But those who watched The Last Jedi know the Colossus won’t find salvation in the base. Because as The Last Jedi era stipulates, the base is wiped out. Unable to reach Poe Dameron and General Leia Organa, Kaz teams up with the pirates to salvage a derelict Dreadnought for coaxium fuel.
However, Kaz’s previous well-intentioned, but reckless, attempt to contact Tam Suzie McGrath came with a huge price, dilemmas, and reckonings.
Tam’s Loyalty Is Tested
Now residing in a Star Destroyer as a First Order cadet pilot, Tam Suzie McGrath is now DT-533. And she’s nerved by her new First Order mentor, Agent Tierney Sumalee Montano, who is trying to convince her that the capture of the Colossus is a proportionate and punitive response to her valid hurt over Kaz’s and Jared Yeager’s Scott Lawrence secrets. Trying to wear her best compliant pilot professionalism, Tam has no room to disagree.
Although she is still processing Kaz’s apology, she has a cabin mate and fellow cadet keeping tabs on her: that overzealous Jace Ruklin Elijah Wood, the reckless, devious aspiring pilot who manipulated Kaz back in “Fuel for the Fire.” His supervision worsens Tam’s situation when he pressures the latter to report Kaz’s message to Agent Tierny in order to trace the Colossus’s location. He appears to genuinely think pushing Tam to suck up to the First Order is doing favors for her as it does for him.
Kaz refuses to believe Tam would betray his attempted communication, and thus their location, to the First Order. He’s somewhat right. His pirate friend Synara Nazneen Contractor isn’t too sure.
Kaz banks on the Colossus’s uneasy alliance with the pirates for salvaging assistance. While Synara may be his more sincere ally, Kaz and Captain Doza Jason Hightower still have to reckon with the chaotic nature of the same pirates who terrorized the Colossus.
The pirate galleon takes massive hits to the point of questionable reparability. Time will tell if Captain Kragan Gary Anthony Williams and his pirates will lash out at the Colossus.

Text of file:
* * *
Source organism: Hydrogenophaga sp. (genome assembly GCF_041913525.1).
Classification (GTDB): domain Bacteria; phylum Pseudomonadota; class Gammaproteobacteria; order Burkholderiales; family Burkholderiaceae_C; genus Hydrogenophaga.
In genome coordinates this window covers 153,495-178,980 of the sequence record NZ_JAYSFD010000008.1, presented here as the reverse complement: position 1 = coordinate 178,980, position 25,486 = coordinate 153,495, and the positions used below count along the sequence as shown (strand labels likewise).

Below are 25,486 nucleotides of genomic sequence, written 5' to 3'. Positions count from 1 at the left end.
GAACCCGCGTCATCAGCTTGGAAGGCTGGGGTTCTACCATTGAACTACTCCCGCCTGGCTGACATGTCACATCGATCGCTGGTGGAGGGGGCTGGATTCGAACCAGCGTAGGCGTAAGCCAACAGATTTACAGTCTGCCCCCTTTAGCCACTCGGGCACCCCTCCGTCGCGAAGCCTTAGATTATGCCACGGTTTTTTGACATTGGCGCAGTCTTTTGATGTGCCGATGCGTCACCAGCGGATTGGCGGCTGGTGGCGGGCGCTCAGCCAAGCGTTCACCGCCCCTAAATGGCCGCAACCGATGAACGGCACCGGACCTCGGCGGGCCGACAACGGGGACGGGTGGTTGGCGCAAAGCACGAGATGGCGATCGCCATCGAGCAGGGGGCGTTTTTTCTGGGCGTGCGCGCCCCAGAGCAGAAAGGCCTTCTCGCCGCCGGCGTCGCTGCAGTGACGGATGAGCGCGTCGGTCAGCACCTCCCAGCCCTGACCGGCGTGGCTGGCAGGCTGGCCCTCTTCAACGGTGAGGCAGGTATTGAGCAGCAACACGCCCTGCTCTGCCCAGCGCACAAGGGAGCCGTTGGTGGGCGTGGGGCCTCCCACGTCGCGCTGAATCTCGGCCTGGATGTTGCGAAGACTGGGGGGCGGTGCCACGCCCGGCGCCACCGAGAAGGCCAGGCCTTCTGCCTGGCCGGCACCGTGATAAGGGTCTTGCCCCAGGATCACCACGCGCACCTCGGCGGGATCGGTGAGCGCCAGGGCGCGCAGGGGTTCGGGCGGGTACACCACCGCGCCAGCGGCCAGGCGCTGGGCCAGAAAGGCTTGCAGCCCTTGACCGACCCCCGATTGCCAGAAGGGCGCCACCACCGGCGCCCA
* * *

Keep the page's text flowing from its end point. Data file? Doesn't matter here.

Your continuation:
Kaz’s Family Survived the Destruction of Hosnian Prime
Admittedly, some may argue it was a cheap rebound to reveal that Kaz’s family survived the attack. This early-on revelation illuminates a missed opportunity for Kaz to have a weighty grieving process. But to its credit, tension lingers in the revelation, with Kaz’s father blaming Kaz for placing the family in danger.
This episode reestablishes the scope of threat with the teeth-clenching urgency of Kaz and team attaining a fuel capsule that could be their death or their salvation. The dwindling drink and food supplies also speak to the fragility of the Colossus hardscrabble society—though the episode would have benefited by showing how the Colossus residents, other than characters with names, feel about being uprooted, stranded, and ambushed by the First Order.
Most importantly, “A Quick Salvage Run” weaves a tapestry of fascinating dynamics, be it Tam and Jace, Tierney and Tam, the Colossus and the pirates, Kaz’s relationship with Yeager. How Resistance may address those layers may determine the final season’s overall quality.
The ending suggests an incoming reckoning for Kaz, who held back the truth that he contacted Tam. Synara counseling Kaz about Tam’s potential betrayal is paralleled with Yeager ruminating how the First Order found them. Tam’s betrayal of the Colossus’s location is linked to a betrayal that Kaz has yet to realize he committed even if both “betrayals” are cloaked in grey-area circumstances and motivations.